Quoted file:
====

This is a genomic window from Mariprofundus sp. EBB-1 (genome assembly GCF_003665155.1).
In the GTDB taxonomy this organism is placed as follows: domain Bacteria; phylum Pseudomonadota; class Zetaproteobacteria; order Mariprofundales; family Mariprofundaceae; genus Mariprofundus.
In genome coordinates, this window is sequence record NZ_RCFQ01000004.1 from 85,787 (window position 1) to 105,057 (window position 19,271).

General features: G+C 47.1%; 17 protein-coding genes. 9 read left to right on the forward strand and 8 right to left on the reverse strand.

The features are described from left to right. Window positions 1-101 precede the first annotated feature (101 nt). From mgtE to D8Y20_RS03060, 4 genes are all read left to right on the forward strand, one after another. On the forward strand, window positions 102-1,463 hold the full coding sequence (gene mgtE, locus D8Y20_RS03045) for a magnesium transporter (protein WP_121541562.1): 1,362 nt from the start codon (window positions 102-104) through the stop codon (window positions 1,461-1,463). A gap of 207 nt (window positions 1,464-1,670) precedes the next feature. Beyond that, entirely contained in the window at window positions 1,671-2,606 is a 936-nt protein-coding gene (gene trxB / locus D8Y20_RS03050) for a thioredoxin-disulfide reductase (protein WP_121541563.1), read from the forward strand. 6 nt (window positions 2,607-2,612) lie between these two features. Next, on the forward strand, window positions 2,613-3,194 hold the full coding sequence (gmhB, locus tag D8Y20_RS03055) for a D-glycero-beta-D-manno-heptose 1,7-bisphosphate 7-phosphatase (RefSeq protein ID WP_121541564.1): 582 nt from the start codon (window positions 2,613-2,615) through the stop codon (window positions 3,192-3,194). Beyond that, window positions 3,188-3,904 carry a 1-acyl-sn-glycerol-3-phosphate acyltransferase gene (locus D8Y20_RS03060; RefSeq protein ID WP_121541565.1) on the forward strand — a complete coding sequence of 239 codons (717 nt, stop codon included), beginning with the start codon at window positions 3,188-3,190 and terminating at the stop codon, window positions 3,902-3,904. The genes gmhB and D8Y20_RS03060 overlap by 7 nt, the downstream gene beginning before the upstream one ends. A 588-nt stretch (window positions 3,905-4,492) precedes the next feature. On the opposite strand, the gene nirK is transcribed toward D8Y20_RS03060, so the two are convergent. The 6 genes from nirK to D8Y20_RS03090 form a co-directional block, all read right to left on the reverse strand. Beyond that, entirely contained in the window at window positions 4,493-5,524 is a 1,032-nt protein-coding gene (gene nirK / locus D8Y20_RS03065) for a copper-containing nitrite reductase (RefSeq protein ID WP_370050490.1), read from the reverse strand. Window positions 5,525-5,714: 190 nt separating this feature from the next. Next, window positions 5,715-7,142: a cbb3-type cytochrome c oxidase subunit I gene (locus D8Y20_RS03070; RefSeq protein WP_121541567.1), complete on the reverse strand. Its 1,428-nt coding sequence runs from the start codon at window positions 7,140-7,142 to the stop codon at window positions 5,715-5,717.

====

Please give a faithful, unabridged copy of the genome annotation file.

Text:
This is a genomic window from Mariprofundus sp. EBB-1 (genome assembly GCF_003665155.1).
In the GTDB taxonomy this organism is placed as follows: domain Bacteria; phylum Pseudomonadota; class Zetaproteobacteria; order Mariprofundales; family Mariprofundaceae; genus Mariprofundus.
In genome coordinates, this window is sequence record NZ_RCFQ01000004.1 from 85,787 (window position 1) to 105,057 (window position 19,271).

General features: G+C 47.1%; 17 protein-coding genes. 9 read left to right on the forward strand and 8 right to left on the reverse strand.

The features are described from left to right. Window positions 1-101 precede the first annotated feature (101 nt). From mgtE to D8Y20_RS03060, 4 genes are all read left to right on the forward strand, one after another. On the forward strand, window positions 102-1,463 hold the full coding sequence (gene mgtE, locus D8Y20_RS03045) for a magnesium transporter (protein WP_121541562.1): 1,362 nt from the start codon (window positions 102-104) through the stop codon (window positions 1,461-1,463). A gap of 207 nt (window positions 1,464-1,670) precedes the next feature. Beyond that, entirely contained in the window at window positions 1,671-2,606 is a 936-nt protein-coding gene (gene trxB / locus D8Y20_RS03050) for a thioredoxin-disulfide reductase (protein WP_121541563.1), read from the forward strand. 6 nt (window positions 2,607-2,612) lie between these two features. Next, on the forward strand, window positions 2,613-3,194 hold the full coding sequence (gmhB, locus tag D8Y20_RS03055) for a D-glycero-beta-D-manno-heptose 1,7-bisphosphate 7-phosphatase (RefSeq protein ID WP_121541564.1): 582 nt from the start codon (window positions 2,613-2,615) through the stop codon (window positions 3,192-3,194). Beyond that, window positions 3,188-3,904 carry a 1-acyl-sn-glycerol-3-phosphate acyltransferase gene (locus D8Y20_RS03060; RefSeq protein ID WP_121541565.1) on the forward strand — a complete coding sequence of 239 codons (717 nt, stop codon included), beginning with the start codon at window positions 3,188-3,190 and terminating at the stop codon, window positions 3,902-3,904. The genes gmhB and D8Y20_RS03060 overlap by 7 nt, the downstream gene beginning before the upstream one ends. A 588-nt stretch (window positions 3,905-4,492) precedes the next feature. On the opposite strand, the gene nirK is transcribed toward D8Y20_RS03060, so the two are convergent. The 6 genes from nirK to D8Y20_RS03090 form a co-directional block, all read right to left on the reverse strand. Beyond that, entirely contained in the window at window positions 4,493-5,524 is a 1,032-nt protein-coding gene (gene nirK / locus D8Y20_RS03065) for a copper-containing nitrite reductase (RefSeq protein ID WP_370050490.1), read from the reverse strand. Window positions 5,525-5,714: 190 nt separating this feature from the next. Next, window positions 5,715-7,142: a cbb3-type cytochrome c oxidase subunit I gene (locus D8Y20_RS03070; RefSeq protein WP_121541567.1), complete on the reverse strand. Its 1,428-nt coding sequence runs from the start codon at window positions 7,140-7,142 to the stop codon at window positions 5,715-5,717.